“What’s been consistent is the quality of our product along with how we built this company – we are people oriented,” Cleary said. “It takes people communicating. When we started, part of our management philosophy was camaraderie and helping people feel like they are part of our company or team — and creating teams within teams.”

Pandemic prices surge

While the COVID-19 pandemic didn’t deter Cleary’s office expansion project, it did have an effect on its bottom line, Cleary said.

Supply chain issues are the main culprit, Cleary said. Lumber prices were up to 450% higher year over year, though the cost has since come down, he explained. There’s not much reprieve though – steel prices are 400% higher than normal and are higher than Cleary said he’s never seen.

The company has lost money on some projects because of those high costs, Cleary said, in part due to a large project backlog with contracts signed pre-pandemic.

“We have contracts signed with a specific price and we didn’t have the markup of lumber or steel,” he said. “It squeezed margins on jobs.”

Mills were shut down for a period of time in the early days of the pandemic, but since they opened back up there has been a shortage of truck drivers which is holding up deliveries, he said.

All lumber and steel used at Cleary is sourced domestically he said – U.S. pine and steel – with some additional lumber sourced from Canada.

Keeping people employed

The company did not get any pandemic-related federal aid through the Paycheck Protection Program because it has over 500 employees, so it did not qualify, Cleary said.

However, no employee ever had their hours cut and nobody was laid off, he said.

“We are proud to say we did not get any aid but we kept everyone employed throughout the pandemic,” he said. “The business didn’t get any subsidies and didn’t lay anyone off.”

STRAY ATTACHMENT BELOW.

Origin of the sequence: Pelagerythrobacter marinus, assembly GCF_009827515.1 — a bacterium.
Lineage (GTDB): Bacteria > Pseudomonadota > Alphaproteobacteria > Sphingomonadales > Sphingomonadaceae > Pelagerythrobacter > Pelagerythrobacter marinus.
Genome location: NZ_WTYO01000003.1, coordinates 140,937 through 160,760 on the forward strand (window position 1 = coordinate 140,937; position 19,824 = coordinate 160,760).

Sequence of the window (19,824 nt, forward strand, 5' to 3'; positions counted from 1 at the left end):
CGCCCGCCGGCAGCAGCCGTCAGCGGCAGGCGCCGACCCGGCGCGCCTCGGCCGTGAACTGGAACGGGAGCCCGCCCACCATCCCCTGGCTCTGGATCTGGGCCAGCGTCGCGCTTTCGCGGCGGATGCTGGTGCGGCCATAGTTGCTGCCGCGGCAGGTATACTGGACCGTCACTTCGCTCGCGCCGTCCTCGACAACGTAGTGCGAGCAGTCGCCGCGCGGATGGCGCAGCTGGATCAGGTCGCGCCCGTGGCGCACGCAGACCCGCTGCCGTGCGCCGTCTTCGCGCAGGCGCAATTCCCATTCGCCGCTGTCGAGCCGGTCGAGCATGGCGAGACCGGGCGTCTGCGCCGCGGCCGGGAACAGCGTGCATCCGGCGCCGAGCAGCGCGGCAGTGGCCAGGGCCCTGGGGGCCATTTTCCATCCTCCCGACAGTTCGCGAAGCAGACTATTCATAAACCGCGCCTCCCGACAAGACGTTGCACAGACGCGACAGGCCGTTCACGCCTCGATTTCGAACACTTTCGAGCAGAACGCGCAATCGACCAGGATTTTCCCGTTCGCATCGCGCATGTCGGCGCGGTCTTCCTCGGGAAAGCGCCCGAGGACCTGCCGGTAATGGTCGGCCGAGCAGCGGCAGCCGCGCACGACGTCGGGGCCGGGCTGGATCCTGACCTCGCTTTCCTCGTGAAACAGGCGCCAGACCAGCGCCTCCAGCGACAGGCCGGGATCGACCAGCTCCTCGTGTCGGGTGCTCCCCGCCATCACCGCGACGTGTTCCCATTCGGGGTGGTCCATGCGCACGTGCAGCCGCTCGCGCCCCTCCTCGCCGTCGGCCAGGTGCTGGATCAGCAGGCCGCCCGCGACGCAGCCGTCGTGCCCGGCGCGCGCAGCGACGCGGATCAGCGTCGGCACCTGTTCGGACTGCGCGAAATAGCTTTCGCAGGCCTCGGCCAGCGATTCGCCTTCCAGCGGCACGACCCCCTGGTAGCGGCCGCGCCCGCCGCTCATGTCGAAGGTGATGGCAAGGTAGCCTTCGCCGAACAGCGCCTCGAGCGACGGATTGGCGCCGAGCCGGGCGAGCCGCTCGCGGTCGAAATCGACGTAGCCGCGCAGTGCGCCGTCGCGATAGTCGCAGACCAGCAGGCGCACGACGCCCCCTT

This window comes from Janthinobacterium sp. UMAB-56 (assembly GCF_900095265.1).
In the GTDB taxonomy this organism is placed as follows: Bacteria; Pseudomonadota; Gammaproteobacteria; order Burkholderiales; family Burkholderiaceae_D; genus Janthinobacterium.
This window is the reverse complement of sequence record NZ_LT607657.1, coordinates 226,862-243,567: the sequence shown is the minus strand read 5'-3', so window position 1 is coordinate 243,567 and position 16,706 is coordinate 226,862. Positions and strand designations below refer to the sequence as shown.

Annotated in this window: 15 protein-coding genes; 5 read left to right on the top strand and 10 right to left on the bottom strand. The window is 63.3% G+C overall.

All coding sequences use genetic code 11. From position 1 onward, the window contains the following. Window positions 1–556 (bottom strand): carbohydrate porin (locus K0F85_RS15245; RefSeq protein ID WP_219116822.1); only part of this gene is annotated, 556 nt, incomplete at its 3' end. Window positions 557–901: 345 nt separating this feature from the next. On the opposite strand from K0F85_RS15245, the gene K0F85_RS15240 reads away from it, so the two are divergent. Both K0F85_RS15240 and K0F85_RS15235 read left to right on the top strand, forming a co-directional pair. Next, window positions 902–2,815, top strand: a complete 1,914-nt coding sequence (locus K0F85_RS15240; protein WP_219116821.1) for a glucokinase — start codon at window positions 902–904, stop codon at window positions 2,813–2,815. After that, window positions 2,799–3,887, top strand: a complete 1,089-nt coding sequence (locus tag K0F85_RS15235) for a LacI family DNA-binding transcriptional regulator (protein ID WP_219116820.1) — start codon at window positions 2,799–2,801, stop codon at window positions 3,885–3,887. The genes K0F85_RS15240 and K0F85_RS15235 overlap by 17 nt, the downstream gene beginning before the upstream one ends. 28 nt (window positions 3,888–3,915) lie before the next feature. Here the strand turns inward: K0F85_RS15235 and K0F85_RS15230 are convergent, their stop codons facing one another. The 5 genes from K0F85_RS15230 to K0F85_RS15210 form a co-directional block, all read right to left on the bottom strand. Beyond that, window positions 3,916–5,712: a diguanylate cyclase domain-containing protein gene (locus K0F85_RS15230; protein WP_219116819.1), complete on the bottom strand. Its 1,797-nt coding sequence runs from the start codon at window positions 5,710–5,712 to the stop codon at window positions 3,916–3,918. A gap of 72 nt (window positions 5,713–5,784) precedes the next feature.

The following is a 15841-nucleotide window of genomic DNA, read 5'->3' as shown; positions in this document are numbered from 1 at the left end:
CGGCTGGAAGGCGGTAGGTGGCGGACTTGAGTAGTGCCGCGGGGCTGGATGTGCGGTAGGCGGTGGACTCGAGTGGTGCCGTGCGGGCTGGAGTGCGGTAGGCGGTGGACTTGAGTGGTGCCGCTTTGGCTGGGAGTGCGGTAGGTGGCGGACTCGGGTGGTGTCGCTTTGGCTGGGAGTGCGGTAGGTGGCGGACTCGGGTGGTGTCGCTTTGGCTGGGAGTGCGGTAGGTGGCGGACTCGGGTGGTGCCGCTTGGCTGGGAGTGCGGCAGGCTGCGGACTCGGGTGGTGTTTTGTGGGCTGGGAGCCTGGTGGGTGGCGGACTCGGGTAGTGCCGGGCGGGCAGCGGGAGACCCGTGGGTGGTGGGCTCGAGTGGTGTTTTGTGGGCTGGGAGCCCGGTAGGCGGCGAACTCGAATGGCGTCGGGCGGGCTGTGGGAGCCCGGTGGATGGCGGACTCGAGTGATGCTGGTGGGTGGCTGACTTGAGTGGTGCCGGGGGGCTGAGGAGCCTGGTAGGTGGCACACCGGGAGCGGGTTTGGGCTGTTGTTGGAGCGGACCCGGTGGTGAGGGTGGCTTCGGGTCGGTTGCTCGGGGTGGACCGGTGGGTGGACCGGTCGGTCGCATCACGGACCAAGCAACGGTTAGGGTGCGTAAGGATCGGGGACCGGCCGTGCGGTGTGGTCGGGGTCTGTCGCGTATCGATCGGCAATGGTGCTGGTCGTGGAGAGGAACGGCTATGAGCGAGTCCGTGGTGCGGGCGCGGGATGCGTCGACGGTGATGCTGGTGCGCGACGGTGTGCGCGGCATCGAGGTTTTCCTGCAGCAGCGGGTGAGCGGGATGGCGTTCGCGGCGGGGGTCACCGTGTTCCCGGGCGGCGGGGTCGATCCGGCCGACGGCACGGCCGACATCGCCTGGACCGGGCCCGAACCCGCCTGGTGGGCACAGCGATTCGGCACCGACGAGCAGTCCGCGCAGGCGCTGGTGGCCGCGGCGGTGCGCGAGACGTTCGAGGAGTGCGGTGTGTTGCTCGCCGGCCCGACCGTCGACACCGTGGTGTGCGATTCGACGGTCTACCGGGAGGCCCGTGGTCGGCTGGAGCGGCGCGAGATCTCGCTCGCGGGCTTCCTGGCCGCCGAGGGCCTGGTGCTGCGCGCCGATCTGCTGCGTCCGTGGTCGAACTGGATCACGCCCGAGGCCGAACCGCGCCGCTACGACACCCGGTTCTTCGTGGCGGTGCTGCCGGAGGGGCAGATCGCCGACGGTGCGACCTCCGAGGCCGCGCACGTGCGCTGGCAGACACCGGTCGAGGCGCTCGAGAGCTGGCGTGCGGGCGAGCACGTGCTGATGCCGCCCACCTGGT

What helped Cleary keep employment stable was growth since April 2020 in home-based hobby buildings such as man-caves and she-sheds, he said.

“People got sick of being in their house, so they made a place like a house, with a bar, television and nice cabinets and things like that,” Cleary said. “They weren’t going anywhere, no vacations, they were working at home and had enough property.”

Cleary also recently built its 12th “car condo” which are places for vehicle aficionados to display their rides.

But while demand for products is up, Cleary has felt the labor shortages that are affecting companies across the country. Cleary could hire 450 more people today, he said.

While Cleary said he believes the current hiring crunch is happening for myriad reasons – such as the high cost of child care, pandemic-related fears of going back into the workforce and unemployment subsidies that ended earlier this month – the lack of workers in the industry has been an issue since the previous recession in 2009.

And he added that when the 2009 recession happened, the construction industry lost a lot of people from its workforce and has been short ever since.